The Collaborative Key to Civic Innovation

April 5, 2024

busy city intersection from above

New technologies in the public realm often promise to revolutionize government. From smart sensors to blockchain technology and the current dialogue about Artificial Intelligence – these tools offer big promises about the potential of the interconnected, digital age in government. While those technologies can play a role in changing how government operates, none will fulfill those promises on their own. The less flashy and arguably more important aspect to successful civic innovation is how well a government can collaborate, learn, and adapt to changing circumstances.

While every government entity has adopted new technologies over the years, these changes are often made in a silo. It’s rare to see public agencies collaborate with other local governments in evaluating digital tools or learning from each other about their implementation. That’s why the Open Mobility Foundation’s SMART Curb Collaborative is an exciting innovation in itself. 


The OMF’s SMART Curb Collaborative, originally a group of eight local governments, is now comprised of ten members that each received funding from the USDOT’s SMART Grant program to implement pilot projects on curb management technology. Members include: Los Angeles, San Jose, San Francisco, Portland, Seattle, Miami-Dade County, Minneapolis, Philadelphia, Buffalo and Boston.

The Collaborative model, built into each of these cities’ SMART Grant applications, recognizes that better public sector technology implementation is made possible by cities having the space and resources to candidly share their experiences with one another. As the SMART Curb Collaborative projects get started, the Collaborative member cities have already started to benefit from the space created by this shared, open approach. Rather than solely relying on vendors or under-resourced internal staff capacity, members of the Collaborative can now look to peer cities to learn about vendor selections, adopt RFP language, and evaluate their projects as a whole. 


The benefits of the Collaborative model extend beyond the impact of any one city’s project. The SMART Curb Collaborative itself will produce and share its learnings, making resources open and adaptable for any city looking to start a curb digitization project by the end of the year.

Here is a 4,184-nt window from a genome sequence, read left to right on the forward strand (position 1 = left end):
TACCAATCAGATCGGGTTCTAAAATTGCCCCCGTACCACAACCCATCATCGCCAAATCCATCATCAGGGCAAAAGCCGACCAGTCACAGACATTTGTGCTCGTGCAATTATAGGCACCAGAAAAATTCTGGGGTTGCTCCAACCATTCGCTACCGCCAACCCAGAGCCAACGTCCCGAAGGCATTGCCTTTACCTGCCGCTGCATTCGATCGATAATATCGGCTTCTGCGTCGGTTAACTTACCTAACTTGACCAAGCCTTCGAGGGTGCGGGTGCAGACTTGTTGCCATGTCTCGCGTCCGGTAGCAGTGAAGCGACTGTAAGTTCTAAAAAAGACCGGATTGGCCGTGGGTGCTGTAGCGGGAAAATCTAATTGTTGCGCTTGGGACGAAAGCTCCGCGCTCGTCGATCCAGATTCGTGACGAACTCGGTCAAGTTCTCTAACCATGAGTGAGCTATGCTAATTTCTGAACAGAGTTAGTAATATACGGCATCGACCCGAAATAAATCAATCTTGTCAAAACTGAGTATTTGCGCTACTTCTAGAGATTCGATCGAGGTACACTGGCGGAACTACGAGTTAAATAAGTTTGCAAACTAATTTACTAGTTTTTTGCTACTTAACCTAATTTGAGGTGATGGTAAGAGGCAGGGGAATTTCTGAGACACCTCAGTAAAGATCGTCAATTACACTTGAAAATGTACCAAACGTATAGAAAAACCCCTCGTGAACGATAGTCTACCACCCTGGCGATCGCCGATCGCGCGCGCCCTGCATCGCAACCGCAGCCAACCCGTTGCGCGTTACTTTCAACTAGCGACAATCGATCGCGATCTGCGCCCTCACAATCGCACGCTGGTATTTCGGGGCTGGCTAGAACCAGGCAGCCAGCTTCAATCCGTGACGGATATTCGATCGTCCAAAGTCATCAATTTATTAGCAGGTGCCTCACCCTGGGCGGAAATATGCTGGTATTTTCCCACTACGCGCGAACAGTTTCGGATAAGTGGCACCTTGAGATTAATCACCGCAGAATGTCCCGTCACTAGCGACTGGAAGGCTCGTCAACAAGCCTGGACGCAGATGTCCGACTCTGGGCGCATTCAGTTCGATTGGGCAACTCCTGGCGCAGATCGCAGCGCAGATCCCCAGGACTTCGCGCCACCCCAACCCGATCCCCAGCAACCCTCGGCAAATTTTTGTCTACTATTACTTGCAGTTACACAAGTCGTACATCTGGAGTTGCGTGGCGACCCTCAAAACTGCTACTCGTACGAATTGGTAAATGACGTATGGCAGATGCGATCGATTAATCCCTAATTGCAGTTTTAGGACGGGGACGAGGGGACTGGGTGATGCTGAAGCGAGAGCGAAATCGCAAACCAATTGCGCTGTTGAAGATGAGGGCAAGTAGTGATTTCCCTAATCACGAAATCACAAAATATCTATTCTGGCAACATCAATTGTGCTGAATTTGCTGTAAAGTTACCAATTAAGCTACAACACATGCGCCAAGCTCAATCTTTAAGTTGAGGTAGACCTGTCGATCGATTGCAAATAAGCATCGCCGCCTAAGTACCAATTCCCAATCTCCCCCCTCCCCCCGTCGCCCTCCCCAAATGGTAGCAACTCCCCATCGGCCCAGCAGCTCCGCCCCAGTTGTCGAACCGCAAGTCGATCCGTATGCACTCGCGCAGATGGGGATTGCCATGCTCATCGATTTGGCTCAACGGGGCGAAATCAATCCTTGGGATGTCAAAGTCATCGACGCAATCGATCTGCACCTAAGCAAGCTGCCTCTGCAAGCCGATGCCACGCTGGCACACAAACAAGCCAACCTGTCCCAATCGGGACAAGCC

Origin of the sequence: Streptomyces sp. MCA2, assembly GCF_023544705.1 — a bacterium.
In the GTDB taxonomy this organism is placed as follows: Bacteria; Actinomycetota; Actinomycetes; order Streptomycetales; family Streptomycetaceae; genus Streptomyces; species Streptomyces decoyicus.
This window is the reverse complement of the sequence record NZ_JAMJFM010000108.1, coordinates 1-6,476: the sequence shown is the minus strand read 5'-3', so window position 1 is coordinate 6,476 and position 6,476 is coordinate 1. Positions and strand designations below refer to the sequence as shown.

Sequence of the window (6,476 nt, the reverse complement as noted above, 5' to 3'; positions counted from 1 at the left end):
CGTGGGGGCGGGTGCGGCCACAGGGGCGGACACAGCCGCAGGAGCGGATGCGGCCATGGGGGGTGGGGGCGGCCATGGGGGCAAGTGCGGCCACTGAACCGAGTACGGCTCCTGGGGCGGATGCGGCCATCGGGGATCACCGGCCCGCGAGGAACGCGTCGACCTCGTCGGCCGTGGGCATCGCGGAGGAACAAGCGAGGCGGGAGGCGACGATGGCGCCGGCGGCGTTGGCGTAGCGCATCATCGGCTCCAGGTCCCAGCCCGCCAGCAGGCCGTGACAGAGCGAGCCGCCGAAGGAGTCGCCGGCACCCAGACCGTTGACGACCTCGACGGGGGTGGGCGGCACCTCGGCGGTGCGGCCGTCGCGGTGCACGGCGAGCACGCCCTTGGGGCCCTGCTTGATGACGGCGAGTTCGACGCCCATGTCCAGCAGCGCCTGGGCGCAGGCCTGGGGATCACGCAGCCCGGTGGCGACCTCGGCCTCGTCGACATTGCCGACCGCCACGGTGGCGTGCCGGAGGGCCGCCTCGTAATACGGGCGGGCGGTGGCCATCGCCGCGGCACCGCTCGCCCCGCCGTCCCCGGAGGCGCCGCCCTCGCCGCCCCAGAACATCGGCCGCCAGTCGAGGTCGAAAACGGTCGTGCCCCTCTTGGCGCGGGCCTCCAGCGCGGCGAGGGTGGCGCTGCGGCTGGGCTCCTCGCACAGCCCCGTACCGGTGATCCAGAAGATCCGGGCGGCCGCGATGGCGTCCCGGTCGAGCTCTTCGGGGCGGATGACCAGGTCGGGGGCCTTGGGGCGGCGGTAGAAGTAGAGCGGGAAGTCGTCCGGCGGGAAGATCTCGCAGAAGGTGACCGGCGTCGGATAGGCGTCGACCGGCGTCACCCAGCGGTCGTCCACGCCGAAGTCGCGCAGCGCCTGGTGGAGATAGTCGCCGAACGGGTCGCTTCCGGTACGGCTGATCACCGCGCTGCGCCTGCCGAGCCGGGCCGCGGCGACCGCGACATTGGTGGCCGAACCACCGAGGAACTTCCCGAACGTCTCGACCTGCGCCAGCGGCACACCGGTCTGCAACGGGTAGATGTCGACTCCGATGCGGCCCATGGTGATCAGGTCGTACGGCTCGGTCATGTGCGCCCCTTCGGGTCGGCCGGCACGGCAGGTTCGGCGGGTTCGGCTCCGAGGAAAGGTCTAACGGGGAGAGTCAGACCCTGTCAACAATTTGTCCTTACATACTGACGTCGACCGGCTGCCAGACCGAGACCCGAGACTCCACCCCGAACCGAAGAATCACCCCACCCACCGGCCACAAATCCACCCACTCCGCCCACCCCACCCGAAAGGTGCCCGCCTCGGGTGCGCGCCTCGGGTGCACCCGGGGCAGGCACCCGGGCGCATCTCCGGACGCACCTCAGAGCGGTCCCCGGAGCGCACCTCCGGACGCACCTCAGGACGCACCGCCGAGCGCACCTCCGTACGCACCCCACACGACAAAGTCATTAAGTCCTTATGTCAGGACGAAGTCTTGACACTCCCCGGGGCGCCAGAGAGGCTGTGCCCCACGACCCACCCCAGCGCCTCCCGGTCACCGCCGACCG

Knowledge Sharing

New tech comes with a host of challenges specific to local government. Each phase of this pilot initiative will present project teams with specific challenges and opportunities to learn from one another, from procurement to technology deployment and community engagement. Already, the cities have learned valuable lessons about shared procurement. By the end of the pilot, the SMART Curb Collaborative will publish a set of resources, including an open source playbook that can be used by any local government looking to digitize their curb.

Open Source Standards

A central component of each SMART Curb Collaborative project is that each project will utilize the Curb Data Specification (CDS), created and stewarded by the OMF. CDS is an open source common language that allows cities to more easily work with vendors, curb users like delivery companies, and residents alike to unlock new insights about curb usage and pave the way for greater accessibility and efficiency on our streets. Throughout the SMART Curb Collaborative, the implementation of CDS in each curb pilot will enable the OMF to improve and release a new version of CDS for public use.


The OMF Collaborative will continue sharing lessons from these pilot projects over the next 12 months as the cities begin implementing their curb digitization efforts. Soon, any city that hopes to implement modern curb management technologies will have a wealth of information and lessons they can incorporate into their own projects. Follow along with the SMART Curb Collaborative work with the OMF on LinkedIn and through our email list

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